Center for Strategic Decision Research


Global Challenges and New Technologies

Ing. Carmelo Cosentino
Senior Vice President, Alenia Aeronautica S.p.A.

Global security is at the top of today's national strategic priorities. There are new global challenges that require increasingly global responses by governments and the high-tech industry. This change in perception is certainly common to both the U.S. and Europe, and the new security environment dimension has important implications for our industry. The new dimension will also lead to a new framework. The driving factors will be the willingness of the U.S. to preserve its technology leadership, the need to reinforce European technology and the industry, and new pragmatic defense doctrines that enable flexible alliances and partnerships. A positive political climate and understanding the benefits that an economic growth cycle can bring will contribute to the implementation of global responses in the medium to long term. 


Italy continues to be involved in both European and transatlantic defense cooperation. We are targeting more coherent, more effective, and increased spending for military-related research and development as well as dual-use applications. We believe that the Italian aerospace and defense industry is well prepared to participate in new technology opportunities. 

For example, we are already involved in the most advanced European aerospace programs and initiatives, including the Eurofighter, which links four major nations in Europe, and the ETAP program, which links six major European nations. We are also involved in security programs in which we are working to strengthen specific technology capabilities such as special-mission airborne platforms that will comply with post-September 11 requirements. In addition, we are very involved with developing satellite-based remote sensing and surveillance, particularly with the Cosmo-Sky Net Project. Italy has a long history of cooperating with other countries, and we bring our excellent training and flexibility to our joint work. 


Several important areas need to be reinforced in the new security scenario: ISR, or intelligence, surveillance, and reconnaissance; C-4, or command, control, communication, and computing; and long-range precision weapons. To reinforce these areas we need to transform our industry, a process that has already started. Four changes are of particular importance. One is that air framers have started to become system integrators with increasing speed. A second is that prime contractors are pursuing more vertical integration. Third, manufacturers are transforming themselves with providers. And fourth, second-tier players are becoming small prime contractors, which will strengthen the value chain and provide critical integrated sub-assemblies. 

The new defense priorities require taking a technology leap. This involves making a push on basic research, particularly by government institutions and the high-tech industries. One important cooperation initiative, ETAP, is helping to take that leap, not only through research that many companies can use but through its coordinated effort. In a time of limited resources, we need to coordinate all national funds and individual companies' research because, without coordination, most of our research is wasted.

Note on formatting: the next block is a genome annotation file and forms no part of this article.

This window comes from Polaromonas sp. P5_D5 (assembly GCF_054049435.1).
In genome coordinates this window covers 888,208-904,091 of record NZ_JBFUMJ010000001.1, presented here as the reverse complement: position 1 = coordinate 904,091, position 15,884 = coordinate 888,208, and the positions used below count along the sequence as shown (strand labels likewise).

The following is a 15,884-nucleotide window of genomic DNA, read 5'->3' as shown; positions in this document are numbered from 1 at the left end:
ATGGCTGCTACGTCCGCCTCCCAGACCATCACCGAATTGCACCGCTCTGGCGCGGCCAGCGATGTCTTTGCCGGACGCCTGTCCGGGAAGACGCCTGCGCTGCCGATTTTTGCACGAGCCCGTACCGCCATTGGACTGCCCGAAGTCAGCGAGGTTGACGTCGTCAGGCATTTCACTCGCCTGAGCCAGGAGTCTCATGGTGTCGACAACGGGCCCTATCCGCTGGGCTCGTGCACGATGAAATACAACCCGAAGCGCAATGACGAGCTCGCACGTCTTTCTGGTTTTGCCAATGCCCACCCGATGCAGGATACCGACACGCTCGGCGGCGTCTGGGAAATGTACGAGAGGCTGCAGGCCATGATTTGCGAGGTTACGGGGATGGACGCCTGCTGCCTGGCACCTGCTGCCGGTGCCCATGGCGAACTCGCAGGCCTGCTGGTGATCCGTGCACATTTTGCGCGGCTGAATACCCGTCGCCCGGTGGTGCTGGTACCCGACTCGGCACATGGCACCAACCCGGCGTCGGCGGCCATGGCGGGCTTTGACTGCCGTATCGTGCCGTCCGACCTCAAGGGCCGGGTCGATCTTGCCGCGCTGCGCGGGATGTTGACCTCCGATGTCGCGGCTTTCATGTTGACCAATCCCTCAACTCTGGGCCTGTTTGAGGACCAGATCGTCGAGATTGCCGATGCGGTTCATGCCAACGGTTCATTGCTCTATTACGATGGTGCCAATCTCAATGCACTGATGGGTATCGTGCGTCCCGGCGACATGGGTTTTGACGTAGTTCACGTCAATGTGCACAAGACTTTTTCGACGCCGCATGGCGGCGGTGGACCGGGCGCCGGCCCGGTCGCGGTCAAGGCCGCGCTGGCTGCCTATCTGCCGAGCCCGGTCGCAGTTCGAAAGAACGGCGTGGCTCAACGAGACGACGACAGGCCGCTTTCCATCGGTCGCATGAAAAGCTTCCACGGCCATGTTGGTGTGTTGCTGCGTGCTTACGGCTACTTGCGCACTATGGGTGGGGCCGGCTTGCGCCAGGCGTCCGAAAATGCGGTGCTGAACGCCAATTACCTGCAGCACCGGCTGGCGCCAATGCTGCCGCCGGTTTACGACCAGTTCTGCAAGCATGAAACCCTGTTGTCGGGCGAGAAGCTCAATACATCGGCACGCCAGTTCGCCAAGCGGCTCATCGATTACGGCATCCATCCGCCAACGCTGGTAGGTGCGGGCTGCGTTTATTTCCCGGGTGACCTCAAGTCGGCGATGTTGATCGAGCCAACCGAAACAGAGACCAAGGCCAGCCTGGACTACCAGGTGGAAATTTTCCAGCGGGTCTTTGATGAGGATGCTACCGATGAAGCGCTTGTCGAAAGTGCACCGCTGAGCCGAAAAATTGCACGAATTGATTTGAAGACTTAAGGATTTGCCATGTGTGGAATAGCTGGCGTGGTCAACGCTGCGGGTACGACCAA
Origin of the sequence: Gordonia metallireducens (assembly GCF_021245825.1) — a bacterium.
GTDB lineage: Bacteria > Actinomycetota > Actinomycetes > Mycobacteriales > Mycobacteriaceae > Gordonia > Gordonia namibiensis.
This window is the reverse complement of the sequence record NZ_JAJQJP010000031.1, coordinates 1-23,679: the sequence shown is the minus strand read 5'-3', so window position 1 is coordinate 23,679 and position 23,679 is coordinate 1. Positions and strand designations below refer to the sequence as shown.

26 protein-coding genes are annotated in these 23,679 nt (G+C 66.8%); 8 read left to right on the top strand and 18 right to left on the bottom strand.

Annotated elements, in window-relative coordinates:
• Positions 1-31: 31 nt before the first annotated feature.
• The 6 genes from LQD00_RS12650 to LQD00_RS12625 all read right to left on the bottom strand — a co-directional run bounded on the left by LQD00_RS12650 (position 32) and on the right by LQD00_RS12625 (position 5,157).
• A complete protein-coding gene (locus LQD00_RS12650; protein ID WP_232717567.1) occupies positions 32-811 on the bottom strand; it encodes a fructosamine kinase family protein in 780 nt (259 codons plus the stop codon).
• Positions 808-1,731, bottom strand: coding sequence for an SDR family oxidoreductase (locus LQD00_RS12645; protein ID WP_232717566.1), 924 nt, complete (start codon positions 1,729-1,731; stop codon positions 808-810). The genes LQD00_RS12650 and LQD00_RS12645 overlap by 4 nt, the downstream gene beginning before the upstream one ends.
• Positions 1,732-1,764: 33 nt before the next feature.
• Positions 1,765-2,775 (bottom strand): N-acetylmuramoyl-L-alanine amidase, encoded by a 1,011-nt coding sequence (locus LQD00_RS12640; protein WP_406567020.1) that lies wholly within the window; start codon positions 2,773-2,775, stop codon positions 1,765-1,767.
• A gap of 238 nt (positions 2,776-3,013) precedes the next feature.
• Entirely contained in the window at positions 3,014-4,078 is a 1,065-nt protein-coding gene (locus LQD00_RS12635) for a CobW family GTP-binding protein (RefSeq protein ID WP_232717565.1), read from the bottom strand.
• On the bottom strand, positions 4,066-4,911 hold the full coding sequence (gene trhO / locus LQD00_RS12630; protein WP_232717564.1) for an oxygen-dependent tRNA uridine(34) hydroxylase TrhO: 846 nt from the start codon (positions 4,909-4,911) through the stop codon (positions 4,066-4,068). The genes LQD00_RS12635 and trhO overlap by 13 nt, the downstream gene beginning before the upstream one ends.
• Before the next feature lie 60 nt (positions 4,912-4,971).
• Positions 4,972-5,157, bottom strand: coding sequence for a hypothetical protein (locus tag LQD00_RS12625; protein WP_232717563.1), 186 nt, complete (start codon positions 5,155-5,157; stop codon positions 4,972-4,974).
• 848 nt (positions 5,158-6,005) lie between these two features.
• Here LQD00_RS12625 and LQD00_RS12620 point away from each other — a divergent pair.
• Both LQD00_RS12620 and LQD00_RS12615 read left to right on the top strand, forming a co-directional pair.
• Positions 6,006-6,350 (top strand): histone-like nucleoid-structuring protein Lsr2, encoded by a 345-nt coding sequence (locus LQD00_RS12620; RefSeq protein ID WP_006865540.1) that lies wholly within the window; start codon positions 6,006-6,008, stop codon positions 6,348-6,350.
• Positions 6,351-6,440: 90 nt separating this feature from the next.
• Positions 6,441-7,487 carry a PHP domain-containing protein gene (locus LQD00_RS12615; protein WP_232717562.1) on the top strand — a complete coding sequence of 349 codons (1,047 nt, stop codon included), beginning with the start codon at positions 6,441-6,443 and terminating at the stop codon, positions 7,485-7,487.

We also need to share efforts and results between the U.S. and Europe. This is a must. I would like to remind everyone that real cooperation can exist only between equal or similar entities. If there is too big of an imbalance, then there is no real cooperation. And everyone knows how big the gap is between U.S. and European resources allocated for military spending and R&D, and that gap continues to grow. So it is imperative that Europe allocate more resources. 

The U.S. budget is $330 billion a year and for all of Europe it is $140 billion a year-a 1 to 2.4 ratio which seems destined to get worse. For instance, from 2002 to 2003, the U.S. budget will increase by $48 billion. That is the entire defense budget of the U.K. and Italy combined for one year. The same applies for research and development: the U.S. R&D budget will increase from 2002 to 2003 by $13 billion, which is equal to the total equipment and R&D expenditure made by Germany and France in one year. 


One way to improve this situation is to use dual-use synergies. That means having the aerospace industry and other concerned entities use technologies that have been developed for other purposes, for instance, commercial aircraft technologies, to our advantage. We can take a platform that was developed for commercial use and adapt it for our purposes. 

As far as long-term and short-term programs go, there can be no overlaps and no duplications. We need to manufacture and give our customers current technology products, but we also need to join with our customers to create new products as well. In my opinion, there must be no duplication between the F-22 and the Joint Strike Fighter. In Europe there must be no duplication between the Eurofighter and the new programs. 


Aeronautical programs need a long time to develop, and we have been used to having 15 years for conceptualizing, developing, building prototypes, holding demonstrations, and then producing. Today we have 10 years, both in the U.S. and Europe. This is a clear trend. But I hope that within this framework we can do our best work possible. In Italy we are optimistic because of two recent important achievements: one, the launching of the White Book for Defense, with a 10-year plan; and two, the development of the process that Italy will follow to increase its military spending from 1% of GNP to 1.25 % of GNP in two years. 

















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